Top-ranked Sev. Park slips past Glen Burnie

Weber's HR, rare call help Falcons run county record to 10-0 with 5-4 victory

High Schools

Baseball

April 23, 2002|By Pat O'Malley | Pat O'Malley,SUN STAFF

Continuing to do whatever it takes, top-ranked Severna Park remained unbeaten in Anne Arundel County League baseball yesterday by edging Glen Burnie, 5-4.

Ryan Doot (3-1) bested Glen Burnie's Justin Colona (4-2) in a battle of finesse pitchers who throw in the 70-mph range, relying on location and making the other team hit.

Severna Park catcher Steve Weber's two-run homer highlighted a three-run first inning, and the Falcons added unearned runs in the third and fifth.

The host Falcons, the third team in the metro area to be ranked No. 1 in the Sun poll this spring, are 10-0 in the league and 11-2 overall.

"We seem to find a way to win with different guys stepping up and Steve Weber has been very consistent for us," said coach Jim McCandless, whose Falcons have reeled off nine in a row since losing twice in an Easter tournament.

Ninth-ranked Glen Burnie (8-5) slipped to 7-2 in the county with its second straight loss after winning five in a row.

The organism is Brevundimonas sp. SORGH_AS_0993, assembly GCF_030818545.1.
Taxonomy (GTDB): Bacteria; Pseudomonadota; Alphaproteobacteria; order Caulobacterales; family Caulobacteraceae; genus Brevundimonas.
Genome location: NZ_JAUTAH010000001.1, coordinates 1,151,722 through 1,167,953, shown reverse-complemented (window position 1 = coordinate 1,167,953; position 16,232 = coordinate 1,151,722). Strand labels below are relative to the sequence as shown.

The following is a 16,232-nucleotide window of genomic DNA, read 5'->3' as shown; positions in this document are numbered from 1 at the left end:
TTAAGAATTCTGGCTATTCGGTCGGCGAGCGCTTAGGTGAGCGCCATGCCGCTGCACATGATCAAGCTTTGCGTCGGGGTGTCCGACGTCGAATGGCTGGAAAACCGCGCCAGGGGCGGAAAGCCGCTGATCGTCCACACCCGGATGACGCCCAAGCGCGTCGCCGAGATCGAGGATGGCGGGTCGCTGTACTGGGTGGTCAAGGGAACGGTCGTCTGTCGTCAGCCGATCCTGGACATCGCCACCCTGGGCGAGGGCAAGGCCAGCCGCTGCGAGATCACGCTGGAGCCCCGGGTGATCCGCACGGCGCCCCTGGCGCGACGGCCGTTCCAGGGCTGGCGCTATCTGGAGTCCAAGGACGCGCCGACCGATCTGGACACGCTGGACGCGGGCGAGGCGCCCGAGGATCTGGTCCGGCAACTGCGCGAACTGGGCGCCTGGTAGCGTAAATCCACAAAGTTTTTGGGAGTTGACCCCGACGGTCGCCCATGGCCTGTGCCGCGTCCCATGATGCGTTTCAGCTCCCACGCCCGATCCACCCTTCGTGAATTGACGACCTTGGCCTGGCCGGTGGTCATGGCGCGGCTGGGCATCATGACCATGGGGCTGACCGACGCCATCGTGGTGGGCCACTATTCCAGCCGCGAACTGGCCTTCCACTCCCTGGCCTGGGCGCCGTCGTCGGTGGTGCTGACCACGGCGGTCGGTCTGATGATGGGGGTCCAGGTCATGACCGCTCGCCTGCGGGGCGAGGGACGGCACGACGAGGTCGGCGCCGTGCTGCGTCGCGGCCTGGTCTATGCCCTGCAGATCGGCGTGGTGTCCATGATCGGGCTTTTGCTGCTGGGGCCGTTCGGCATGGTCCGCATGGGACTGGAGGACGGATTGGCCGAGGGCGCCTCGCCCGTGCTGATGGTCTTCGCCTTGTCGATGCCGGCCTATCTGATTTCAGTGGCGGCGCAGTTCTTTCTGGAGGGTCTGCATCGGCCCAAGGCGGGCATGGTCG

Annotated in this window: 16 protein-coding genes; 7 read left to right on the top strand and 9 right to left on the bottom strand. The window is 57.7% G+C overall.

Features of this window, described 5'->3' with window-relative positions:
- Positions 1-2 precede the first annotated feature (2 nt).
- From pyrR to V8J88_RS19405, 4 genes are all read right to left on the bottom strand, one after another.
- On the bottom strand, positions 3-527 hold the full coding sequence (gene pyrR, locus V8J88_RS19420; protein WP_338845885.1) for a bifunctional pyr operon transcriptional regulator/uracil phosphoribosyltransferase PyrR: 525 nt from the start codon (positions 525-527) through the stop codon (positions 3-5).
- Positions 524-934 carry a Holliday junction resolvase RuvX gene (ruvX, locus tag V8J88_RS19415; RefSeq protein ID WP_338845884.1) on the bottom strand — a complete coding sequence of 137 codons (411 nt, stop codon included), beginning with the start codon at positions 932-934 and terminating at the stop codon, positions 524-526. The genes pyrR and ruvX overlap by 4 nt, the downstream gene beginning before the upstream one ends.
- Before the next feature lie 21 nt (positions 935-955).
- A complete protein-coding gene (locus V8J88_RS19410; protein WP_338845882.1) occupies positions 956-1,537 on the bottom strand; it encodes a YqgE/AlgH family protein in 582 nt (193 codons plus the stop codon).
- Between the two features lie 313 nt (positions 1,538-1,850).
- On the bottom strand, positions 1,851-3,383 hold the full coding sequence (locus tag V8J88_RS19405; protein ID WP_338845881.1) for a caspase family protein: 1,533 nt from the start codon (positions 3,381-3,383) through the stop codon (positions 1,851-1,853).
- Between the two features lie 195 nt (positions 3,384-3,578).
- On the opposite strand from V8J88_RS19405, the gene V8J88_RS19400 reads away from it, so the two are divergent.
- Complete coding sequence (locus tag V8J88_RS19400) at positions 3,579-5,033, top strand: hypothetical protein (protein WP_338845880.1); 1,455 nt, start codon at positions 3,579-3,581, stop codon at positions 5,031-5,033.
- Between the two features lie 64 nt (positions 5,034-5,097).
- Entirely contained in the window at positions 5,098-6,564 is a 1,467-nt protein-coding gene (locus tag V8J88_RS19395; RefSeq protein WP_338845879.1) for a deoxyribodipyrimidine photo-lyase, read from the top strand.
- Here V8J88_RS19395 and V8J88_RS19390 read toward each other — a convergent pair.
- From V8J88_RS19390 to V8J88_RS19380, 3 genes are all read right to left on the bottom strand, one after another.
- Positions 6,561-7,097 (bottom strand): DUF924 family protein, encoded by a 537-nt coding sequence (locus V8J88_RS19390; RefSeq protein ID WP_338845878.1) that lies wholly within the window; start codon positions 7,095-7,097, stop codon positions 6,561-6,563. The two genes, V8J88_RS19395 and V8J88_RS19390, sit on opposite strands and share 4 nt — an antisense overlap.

The Gophers scored twice in the top of the sixth off Doot to get within a run. McCandless summoned his closer, junior right-hander Tom Howell, to pitch the seventh.

Howel (2-0) notched his third save with help from a rare call by base umpire Ken Maurer.

Collin Bednar beat out a hit into the hole at shortstop to lead off the Glen Burnie seventh. Pinch runner Joey Giunta replaced Bednar.

Keith Williams grounded sharply to second baseman Andrew Gosman, who flipped to shortstop Eric Buntz for the force at second. The speedy Williams beat Buntz's throw to first for the double play.

But to nearly everyone's surprise, Maurer called interference on Giunta for sliding away from the base.

"For a legal slide, the runner must slide within reach of the base with either hand or foot," said Glen Burnie coach Bruce Sider, reading from the rulebook after the game.

"The kid reached and touched the base with his hand and he [umpire] called two outs. The umpire was within his rights to make the call that he did. But in a close ballgame like that, that's a pretty gutsy call for an umpire to make."

Maurer enforced the letter of the rule. Giunta in no way made an attempt to take the infielder out on the play.

Howell then gave up a single to Anthony Archie before coaxing Ron Hugel into a game-ending grounder to first baseman Alex Vitale.

Two of Glen Burnie's runs came via the wild pitch, and Hugel and Tim Smith singled in the others.

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